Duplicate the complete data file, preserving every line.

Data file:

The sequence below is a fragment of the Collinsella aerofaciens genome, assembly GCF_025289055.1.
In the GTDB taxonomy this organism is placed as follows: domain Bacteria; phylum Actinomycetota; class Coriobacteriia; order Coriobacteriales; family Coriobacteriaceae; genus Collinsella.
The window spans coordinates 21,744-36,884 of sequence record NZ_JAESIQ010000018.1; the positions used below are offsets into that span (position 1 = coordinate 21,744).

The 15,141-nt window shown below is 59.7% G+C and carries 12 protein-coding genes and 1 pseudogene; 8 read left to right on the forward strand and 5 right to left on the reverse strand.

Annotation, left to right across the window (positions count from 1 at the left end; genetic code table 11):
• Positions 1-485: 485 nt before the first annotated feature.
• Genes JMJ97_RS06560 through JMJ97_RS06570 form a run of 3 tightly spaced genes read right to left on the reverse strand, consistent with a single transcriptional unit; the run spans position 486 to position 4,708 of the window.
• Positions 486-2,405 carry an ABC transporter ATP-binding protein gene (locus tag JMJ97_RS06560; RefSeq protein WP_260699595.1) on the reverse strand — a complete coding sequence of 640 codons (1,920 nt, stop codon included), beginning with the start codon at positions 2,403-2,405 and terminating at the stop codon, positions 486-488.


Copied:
The sequence below is a fragment of the Collinsella aerofaciens genome, assembly GCF_025289055.1.
In the GTDB taxonomy this organism is placed as follows: domain Bacteria; phylum Actinomycetota; class Coriobacteriia; order Coriobacteriales; family Coriobacteriaceae; genus Collinsella.
The window spans coordinates 21,744-36,884 of sequence record NZ_JAESIQ010000018.1; the positions used below are offsets into that span (position 1 = coordinate 21,744).

The 15,141-nt window shown below is 59.7% G+C and carries 12 protein-coding genes and 1 pseudogene; 8 read left to right on the forward strand and 5 right to left on the reverse strand.

Annotation, left to right across the window (positions count from 1 at the left end; genetic code table 11):
• Positions 1-485: 485 nt before the first annotated feature.
• Genes JMJ97_RS06560 through JMJ97_RS06570 form a run of 3 tightly spaced genes read right to left on the reverse strand, consistent with a single transcriptional unit; the run spans position 486 to position 4,708 of the window.
• Positions 486-2,405 carry an ABC transporter ATP-binding protein gene (locus tag JMJ97_RS06560; RefSeq protein WP_260699595.1) on the reverse strand — a complete coding sequence of 640 codons (1,920 nt, stop codon included), beginning with the start codon at positions 2,403-2,405 and terminating at the stop codon, positions 486-488.